When I got hold of the recording of her testimony I found she had lied repeatedly under oath.

    But there were no consequences for her for doing this. It’s just how it works.

    Sorry for the long post. It wasn’t the end of the story but I’ll tell the rest another day.

    Thanks for writing about this Jeremy.

    Brendan O’Reilly

  12. My cunt of an ex (and her mother) used one of these recently during a breakup settlement dispute. Conveniently used to get me out of the house, empty all of my possessions and attempt to pressure me into an unfavourable settlement agreement to see my possessions returned – which ultimately didn’t work.

    What pissed me off the most about the whole scenario was that a solicitor actually said to me “I know it’s all bullshit, you know it’s all bullshit, she knows it’s all bullshit, and so do the courts – but she’s a girl, and you’re unlikely to win any fight based on that alone”.

    I’m supporting any reform to the AVO system based on my experience and the sheer unfairness and bias shown to the “respondent”.

  13. narcoticmusing

    Andy B: your situation sounds unfortunate and while I sympathise with your predicament, it must be taken in the context that violence against women by their partner is the number one cause of preventable hospitalisations in Victoria. Given that, the courts and police – and government policy for that matter – must err on the side of caution. The fact that you use such hateful anti-women language in your post suggests that you need to at the very least re-direct your anger or get some assistance to help you deal with your grievances (notwithstanding that I am assuming that your ex-partner legitimately wronged you and you have good reason to be angry).

  14. jordanrastrick

    it must be taken in the context that violence against women by their partner is the number one cause of preventable hospitalisations in Victoria.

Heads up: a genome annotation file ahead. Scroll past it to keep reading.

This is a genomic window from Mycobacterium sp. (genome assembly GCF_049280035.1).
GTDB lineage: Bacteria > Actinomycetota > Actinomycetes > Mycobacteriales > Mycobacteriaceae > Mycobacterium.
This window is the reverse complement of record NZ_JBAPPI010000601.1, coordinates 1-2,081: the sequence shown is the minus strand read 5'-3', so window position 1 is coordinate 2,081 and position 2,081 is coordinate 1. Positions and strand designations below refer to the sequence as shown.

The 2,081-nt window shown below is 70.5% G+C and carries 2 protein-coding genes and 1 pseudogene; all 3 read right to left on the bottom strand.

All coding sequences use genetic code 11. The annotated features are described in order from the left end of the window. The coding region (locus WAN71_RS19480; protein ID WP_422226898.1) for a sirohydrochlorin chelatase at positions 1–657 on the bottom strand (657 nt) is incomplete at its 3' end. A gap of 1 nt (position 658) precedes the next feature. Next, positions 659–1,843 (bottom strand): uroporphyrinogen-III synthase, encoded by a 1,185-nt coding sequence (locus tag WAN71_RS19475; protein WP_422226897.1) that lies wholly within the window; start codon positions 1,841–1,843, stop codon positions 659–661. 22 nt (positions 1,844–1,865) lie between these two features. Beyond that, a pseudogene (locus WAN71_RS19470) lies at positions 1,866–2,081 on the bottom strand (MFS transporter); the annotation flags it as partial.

This is important to remember and is why its hard to get the balancing act right. What’s so great about Jeremy’s suggestion is that it reduces the ability of intervention orders to be misused as in Andy’s and Brendan’s cases, without diminishing at all the ability of people to get protection from apprehended violence or stalking where a legitimate fear exists. Its one of those rare beasts in matters of public policy, a win-win.

    The fact that you use such hateful anti-women language

    While I’m also sensitive to overtones of misogyny in language, narcotic, I think you’re drawing a bit of a long bow here on what seems to be the basis of a single word Andy used – a word that plenty of people I know employ generically without any sexist connotations (although obviously some use it in a hateful fashion). He deserves the benefit of the doubt, surely; to me his post clearly reflects anger at a couple of individuals, but not necessarily anything more than that.

  15. narcotic
    notwithstanding that I am assuming that your ex-partner legitimately wronged you and you have good reason to be angry

    And an assumption it nearly always has to remain.
    The last time I heard someone express his grievance in AndyB’s choice of phrases, I had just spent half the night plucking pieces of glass from his girlfriends cheek.

    I must note however, that an order was already in force.

    We spend billions a year on establishing wether any testimony in such matters is worth the paper it’s on.
    If the order restricted both parties, most of that effort would be unnecessary – they could concentrate on enforcing it.

  16. narcoticmusing

    I agree lykurgus both with your experience (it is also mine) and that the orders should default to being mutual. I was merely suggesting why the courts err on the girl’s side in these situations.

  17. narcoticmusing

    Jordan – I felt the expression used and the manner in which it was used was generically violent against women. I am perhaps biased by experience (similar to that described by lykurgus).

  18. jordanrastrick is right – just because I called the bitch a “cunt” doesn’t mean I have a blanket hatred towards all women. I called her that because of what her and her mother did, for the simple reason to try and gain an advantage. Thankfully it’s all in the past now and I have no reason to have any contact with either of them ever again.

    As has already been pointed out the whole point is that the system is open to incredible abuse and is in serious need of an overhaul. If the system thinks that it’s seriously ok to displace, inconvenience and humiliate a person on another’s say-so with virtually no recourse or fair chance of proving otherwise, then there’s something seriously fucked.

  19. I was merely suggesting why the courts err on the girl’s side in these situations.

    Just so.
    Absent the mutual order, the question becomes (at the risk of painting in broad strokes), “what is least likely to endanger someone?”